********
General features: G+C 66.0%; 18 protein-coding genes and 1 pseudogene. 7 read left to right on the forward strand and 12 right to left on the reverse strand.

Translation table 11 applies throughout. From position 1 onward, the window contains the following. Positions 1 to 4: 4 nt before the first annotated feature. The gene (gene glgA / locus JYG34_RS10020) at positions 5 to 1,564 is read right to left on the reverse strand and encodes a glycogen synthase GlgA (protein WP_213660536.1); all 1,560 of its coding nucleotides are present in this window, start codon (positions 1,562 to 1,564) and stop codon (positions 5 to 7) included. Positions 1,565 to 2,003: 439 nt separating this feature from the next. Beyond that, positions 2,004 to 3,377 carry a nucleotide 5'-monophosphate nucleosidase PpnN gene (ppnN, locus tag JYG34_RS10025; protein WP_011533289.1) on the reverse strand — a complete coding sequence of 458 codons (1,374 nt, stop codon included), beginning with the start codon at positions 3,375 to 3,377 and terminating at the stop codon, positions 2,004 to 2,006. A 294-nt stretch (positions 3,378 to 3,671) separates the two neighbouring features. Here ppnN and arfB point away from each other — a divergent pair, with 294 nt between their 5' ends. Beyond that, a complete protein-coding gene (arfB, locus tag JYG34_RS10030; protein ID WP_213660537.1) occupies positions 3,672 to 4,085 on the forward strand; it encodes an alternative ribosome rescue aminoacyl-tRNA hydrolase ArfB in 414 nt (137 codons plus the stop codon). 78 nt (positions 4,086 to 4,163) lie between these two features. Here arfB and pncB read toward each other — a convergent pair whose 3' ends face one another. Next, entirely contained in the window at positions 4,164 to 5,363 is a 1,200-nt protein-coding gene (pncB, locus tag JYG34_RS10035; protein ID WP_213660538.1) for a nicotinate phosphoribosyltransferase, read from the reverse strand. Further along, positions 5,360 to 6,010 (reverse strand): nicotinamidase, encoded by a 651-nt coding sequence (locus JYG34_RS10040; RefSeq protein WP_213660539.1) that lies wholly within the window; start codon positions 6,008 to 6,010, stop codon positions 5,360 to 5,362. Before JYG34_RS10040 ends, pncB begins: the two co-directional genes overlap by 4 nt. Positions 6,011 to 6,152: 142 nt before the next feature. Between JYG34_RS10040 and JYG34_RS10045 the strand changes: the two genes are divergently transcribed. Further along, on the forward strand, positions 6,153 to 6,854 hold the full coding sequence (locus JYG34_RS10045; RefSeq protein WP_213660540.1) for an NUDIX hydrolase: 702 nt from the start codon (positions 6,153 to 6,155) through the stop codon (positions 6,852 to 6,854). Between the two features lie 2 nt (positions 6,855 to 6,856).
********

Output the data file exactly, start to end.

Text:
General features: G+C 66.0%; 18 protein-coding genes and 1 pseudogene. 7 read left to right on the forward strand and 12 right to left on the reverse strand.

Translation table 11 applies throughout. From position 1 onward, the window contains the following. Positions 1 to 4: 4 nt before the first annotated feature. The gene (gene glgA / locus JYG34_RS10020) at positions 5 to 1,564 is read right to left on the reverse strand and encodes a glycogen synthase GlgA (protein WP_213660536.1); all 1,560 of its coding nucleotides are present in this window, start codon (positions 1,562 to 1,564) and stop codon (positions 5 to 7) included. Positions 1,565 to 2,003: 439 nt separating this feature from the next. Beyond that, positions 2,004 to 3,377 carry a nucleotide 5'-monophosphate nucleosidase PpnN gene (ppnN, locus tag JYG34_RS10025; protein WP_011533289.1) on the reverse strand — a complete coding sequence of 458 codons (1,374 nt, stop codon included), beginning with the start codon at positions 3,375 to 3,377 and terminating at the stop codon, positions 2,004 to 2,006. A 294-nt stretch (positions 3,378 to 3,671) separates the two neighbouring features. Here ppnN and arfB point away from each other — a divergent pair, with 294 nt between their 5' ends. Beyond that, a complete protein-coding gene (arfB, locus tag JYG34_RS10030; protein ID WP_213660537.1) occupies positions 3,672 to 4,085 on the forward strand; it encodes an alternative ribosome rescue aminoacyl-tRNA hydrolase ArfB in 414 nt (137 codons plus the stop codon). 78 nt (positions 4,086 to 4,163) lie between these two features. Here arfB and pncB read toward each other — a convergent pair whose 3' ends face one another. Next, entirely contained in the window at positions 4,164 to 5,363 is a 1,200-nt protein-coding gene (pncB, locus tag JYG34_RS10035; protein ID WP_213660538.1) for a nicotinate phosphoribosyltransferase, read from the reverse strand. Further along, positions 5,360 to 6,010 (reverse strand): nicotinamidase, encoded by a 651-nt coding sequence (locus JYG34_RS10040; RefSeq protein WP_213660539.1) that lies wholly within the window; start codon positions 6,008 to 6,010, stop codon positions 5,360 to 5,362. Before JYG34_RS10040 ends, pncB begins: the two co-directional genes overlap by 4 nt. Positions 6,011 to 6,152: 142 nt before the next feature. Between JYG34_RS10040 and JYG34_RS10045 the strand changes: the two genes are divergently transcribed. Further along, on the forward strand, positions 6,153 to 6,854 hold the full coding sequence (locus JYG34_RS10045; RefSeq protein WP_213660540.1) for an NUDIX hydrolase: 702 nt from the start codon (positions 6,153 to 6,155) through the stop codon (positions 6,852 to 6,854). Between the two features lie 2 nt (positions 6,855 to 6,856).